[Israel.pm] OT: Copying intangible property

Mikhael Goikhman migo at homemail.com
Wed Mar 24 12:47:06 PST 2004

[Ok, it was my mistake to post that small 4 paragraph message on this
list. I hope we don't flood too much here. :)]

On 24 Mar 2004 19:22:04 +0200, Jason Elbaum wrote:
[some economical aspects working in the physical world, but not working
in the informational world skipped.]

> Mikhael Goikhman wrote:
> >Think about customers. It is just unrealistic (and unmoral either) to
> >require customers to always pay $1000 on something costing several
> >sheckels in mass production.
> Software is very expensive to produce.

This is true, customers that must have this new software should order and
pay for its creation. This however does not mean such software must
always stay closed after it was already paid.

For some reason you stick to the old model that works with physical
objects where copying is not cheap and want to apply it to the software
or information, where it can't work as well. Copying of information and
software is cheap and you can't avoid it. You should adapt to this axiom
and choose a different pricing scheme that actually works.

Some people believe that most of the programs should have a price of the
media cost. The customers should order specific services together with
such cheap programs that can't ever be achieved for no cost. This
includes among other things adding new features, fixes, and writing new
custom programs.

With such correct pricing scheme, the whole cracking activity is useless
and meaningless, since the program itself may be downloaded freely (but
someone already possibly paid for its creation). This works. For example,
hardware firms pay for creating Free Software that helps them to sell
their hardware systems.

> Software is not knowledge. It is not intangible. It is a physical
> product, stored and used on physical equipment.

Software is as physical as the letters you see right now on your display.
Just open another message to see different latters. There is nothing
phisycal in the software unless you actually speak about hardware.

> Furthermore, knowledge is not free either. Plenty of people make plenty
> of money collecting and selling knowledge.

Similarly, people make and will make money collecting, merging and
selling software (and writting software too, of course). Free Software
works exactly like Free Knowledge here. Everyone is free to legally pass
his copy to anyone else, but still there are a lot of people wanting to
pay for the knowledge.

> If software should be free and not copyrighted, why does "free" software
> always come with a (usually) complex license agreement, restricting the
> user's rights to use and/or distribute it?

I speak about customers who are free to use, distribute and copy, you
speak about developers who are indeed not free to steal and close a free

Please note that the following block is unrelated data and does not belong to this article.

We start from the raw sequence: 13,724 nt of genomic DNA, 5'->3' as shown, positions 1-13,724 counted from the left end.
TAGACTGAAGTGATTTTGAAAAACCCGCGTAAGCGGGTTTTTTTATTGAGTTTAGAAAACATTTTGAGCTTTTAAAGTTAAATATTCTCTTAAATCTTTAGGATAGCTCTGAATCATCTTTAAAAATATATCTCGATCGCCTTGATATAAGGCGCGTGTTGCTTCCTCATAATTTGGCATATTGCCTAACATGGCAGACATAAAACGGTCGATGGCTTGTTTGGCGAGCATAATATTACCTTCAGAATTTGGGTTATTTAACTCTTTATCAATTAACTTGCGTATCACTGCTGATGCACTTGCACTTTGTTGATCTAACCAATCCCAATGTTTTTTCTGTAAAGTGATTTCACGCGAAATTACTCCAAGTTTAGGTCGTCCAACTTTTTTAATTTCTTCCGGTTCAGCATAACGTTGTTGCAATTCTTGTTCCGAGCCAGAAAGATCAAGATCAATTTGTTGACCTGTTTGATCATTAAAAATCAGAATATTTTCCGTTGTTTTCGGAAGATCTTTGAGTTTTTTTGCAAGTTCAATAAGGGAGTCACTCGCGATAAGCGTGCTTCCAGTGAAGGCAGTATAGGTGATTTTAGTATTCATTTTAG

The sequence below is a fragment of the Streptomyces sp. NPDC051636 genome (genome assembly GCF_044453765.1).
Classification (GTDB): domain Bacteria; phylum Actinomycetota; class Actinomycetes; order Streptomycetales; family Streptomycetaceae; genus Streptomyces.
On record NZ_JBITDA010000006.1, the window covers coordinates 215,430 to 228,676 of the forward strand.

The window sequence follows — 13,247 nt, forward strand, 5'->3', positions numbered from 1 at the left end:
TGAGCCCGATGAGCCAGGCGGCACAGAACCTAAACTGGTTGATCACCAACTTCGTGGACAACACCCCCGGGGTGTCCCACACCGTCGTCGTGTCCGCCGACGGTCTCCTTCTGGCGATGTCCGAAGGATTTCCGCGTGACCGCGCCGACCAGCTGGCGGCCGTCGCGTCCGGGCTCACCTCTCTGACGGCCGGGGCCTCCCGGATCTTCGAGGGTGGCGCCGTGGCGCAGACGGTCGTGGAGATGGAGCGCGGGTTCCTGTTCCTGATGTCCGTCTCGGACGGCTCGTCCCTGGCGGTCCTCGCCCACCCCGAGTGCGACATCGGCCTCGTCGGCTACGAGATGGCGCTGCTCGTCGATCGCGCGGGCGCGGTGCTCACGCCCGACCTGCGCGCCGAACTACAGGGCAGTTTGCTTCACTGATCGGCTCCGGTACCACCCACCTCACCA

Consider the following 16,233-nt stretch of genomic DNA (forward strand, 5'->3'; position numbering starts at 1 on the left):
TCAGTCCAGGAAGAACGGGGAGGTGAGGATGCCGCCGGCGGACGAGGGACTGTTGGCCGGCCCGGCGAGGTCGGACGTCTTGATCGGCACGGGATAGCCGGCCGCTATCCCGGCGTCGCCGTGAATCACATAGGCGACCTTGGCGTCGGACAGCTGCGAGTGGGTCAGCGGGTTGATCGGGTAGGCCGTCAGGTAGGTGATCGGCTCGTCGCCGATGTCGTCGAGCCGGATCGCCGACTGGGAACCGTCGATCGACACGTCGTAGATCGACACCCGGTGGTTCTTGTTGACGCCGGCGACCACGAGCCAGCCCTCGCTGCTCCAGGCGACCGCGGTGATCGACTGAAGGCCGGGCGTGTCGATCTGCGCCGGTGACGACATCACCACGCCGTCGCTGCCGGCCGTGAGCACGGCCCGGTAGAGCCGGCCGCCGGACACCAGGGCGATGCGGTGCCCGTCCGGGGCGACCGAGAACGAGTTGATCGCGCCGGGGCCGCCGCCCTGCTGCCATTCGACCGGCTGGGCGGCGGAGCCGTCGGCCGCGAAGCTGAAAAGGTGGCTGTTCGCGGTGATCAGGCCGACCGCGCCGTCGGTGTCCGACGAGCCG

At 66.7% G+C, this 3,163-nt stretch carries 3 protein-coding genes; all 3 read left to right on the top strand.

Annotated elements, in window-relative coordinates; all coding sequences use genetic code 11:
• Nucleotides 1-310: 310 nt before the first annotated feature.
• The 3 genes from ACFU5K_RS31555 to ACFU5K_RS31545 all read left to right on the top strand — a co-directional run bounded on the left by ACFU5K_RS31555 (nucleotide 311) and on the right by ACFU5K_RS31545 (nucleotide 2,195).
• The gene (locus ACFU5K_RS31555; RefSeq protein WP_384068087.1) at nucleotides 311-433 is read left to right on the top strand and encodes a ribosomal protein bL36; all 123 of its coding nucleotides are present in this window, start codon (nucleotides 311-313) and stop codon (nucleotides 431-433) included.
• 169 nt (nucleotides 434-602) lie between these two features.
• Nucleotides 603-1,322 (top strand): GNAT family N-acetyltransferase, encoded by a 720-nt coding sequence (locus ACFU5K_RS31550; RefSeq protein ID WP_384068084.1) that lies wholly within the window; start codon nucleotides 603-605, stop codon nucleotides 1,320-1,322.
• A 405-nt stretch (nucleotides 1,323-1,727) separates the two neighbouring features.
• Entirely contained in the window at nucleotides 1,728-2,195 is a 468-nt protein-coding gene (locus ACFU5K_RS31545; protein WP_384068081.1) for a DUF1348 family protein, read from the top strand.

product (under some licenses at least). For me this is good.

[other anti-free software arguments skipped, wrong mailing list.]

> >Copying proprietary products are illegal in all cases.
> Not sure what you mean by "proprietary products" here.

These are products that are not free, i.e. do not permit copying.

> > Copying tangible products are unrealistic technologically yet.
> The Chinese are doing an impressive job of copying lots of tangible
> products - minus the quality and cost.

This is not even comparable with the intangible property copying. Yet.

> >As for proprietary intangible products, many believe these restrict the
> >basic user freedoms and thus are unmoral to even bother with.
> I don't see what makes software intangible. Software is not an idea.

Software is very much like knowledge. You should apply a knowledge to
something to get a working system. Similarly, like knowledge, software
proper is better to be free, but you should apply it to something to
actually get a working system.

> If someone goes to the trouble of breaking in to a house and stealing
> the refrigerator, does that mean refrigerators are overpriced?  I don't
> see the logic here.

You will clearly see the logic here once you stop to consider software
and refrigerator the same thing. The physical laws are different for
intangible and tangible things.

> Besides, if I create a product and sell it to people, why does anyone
> have the right to tell me how much to charge for it?

Noone has the right to limit you. But don't be surprised if noone buys
your product. Choose some realistic pricing scheme.

> >Of course it is easier to earn for monopolies, they should not worry
> >at all about this.
> Only in the software industry (okay, and music) do major companies have
> to compete with people giving away similar products for free. It's a bit
> absurd to think that anyone can charge excessive prices in such an
> environment.

This is not surprising, since both software and music are available in the
digital form, i.e. in the intangible form. It is commodity and should be
priced accordingly, i.e. not much higher than the price of the media.

> ObPerl: Isn't Perl protected by copyright and licenses? In what way does
> that restrict my rights?

What's up with these questions? All software is protected by the
copyright law. Perl is Free Software, and as such it does not restrict
anything that is not restricted by this law. However, Free Software
additionally _gives_ you rights to copy, modify and redistribute.


perl -e 'print+chr(64+hex)for+split//,d9b815c07f9b8d1e'

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